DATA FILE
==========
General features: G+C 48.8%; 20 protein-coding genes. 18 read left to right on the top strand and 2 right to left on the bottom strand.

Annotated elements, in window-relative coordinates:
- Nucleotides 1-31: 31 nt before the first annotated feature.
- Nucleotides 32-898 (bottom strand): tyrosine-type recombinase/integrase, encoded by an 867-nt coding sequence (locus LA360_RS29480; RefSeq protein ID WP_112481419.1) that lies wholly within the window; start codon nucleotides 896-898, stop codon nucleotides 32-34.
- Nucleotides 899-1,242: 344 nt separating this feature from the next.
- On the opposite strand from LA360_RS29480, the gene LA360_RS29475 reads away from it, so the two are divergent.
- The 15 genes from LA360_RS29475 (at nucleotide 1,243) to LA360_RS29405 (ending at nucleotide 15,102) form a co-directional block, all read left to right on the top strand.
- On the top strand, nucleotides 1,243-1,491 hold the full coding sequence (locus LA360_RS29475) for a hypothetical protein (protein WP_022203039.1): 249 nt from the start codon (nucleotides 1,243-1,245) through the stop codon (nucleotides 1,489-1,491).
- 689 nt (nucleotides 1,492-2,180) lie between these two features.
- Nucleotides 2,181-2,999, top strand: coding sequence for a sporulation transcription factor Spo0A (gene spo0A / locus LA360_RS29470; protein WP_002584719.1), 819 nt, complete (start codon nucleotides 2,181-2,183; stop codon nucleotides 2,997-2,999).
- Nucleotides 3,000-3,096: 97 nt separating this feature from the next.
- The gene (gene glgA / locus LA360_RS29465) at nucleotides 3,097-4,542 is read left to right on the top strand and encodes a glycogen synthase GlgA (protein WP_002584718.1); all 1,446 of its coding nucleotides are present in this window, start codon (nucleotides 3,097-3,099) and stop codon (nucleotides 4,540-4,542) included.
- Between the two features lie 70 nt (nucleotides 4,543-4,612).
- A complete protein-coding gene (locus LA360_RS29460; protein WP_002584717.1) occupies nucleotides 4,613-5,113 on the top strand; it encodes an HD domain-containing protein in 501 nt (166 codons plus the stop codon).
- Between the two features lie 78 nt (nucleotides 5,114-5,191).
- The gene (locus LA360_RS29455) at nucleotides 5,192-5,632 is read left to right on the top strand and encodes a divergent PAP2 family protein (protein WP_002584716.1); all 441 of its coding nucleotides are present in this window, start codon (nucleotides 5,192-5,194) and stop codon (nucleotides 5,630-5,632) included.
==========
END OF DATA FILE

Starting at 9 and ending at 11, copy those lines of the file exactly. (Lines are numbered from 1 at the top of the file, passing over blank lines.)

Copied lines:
- 689 nt (nucleotides 1,492-2,180) lie between these two features.
- Nucleotides 2,181-2,999, top strand: coding sequence for a sporulation transcription factor Spo0A (gene spo0A / locus LA360_RS29470; protein WP_002584719.1), 819 nt, complete (start codon nucleotides 2,181-2,183; stop codon nucleotides 2,997-2,999).
- Nucleotides 3,000-3,096: 97 nt separating this feature from the next.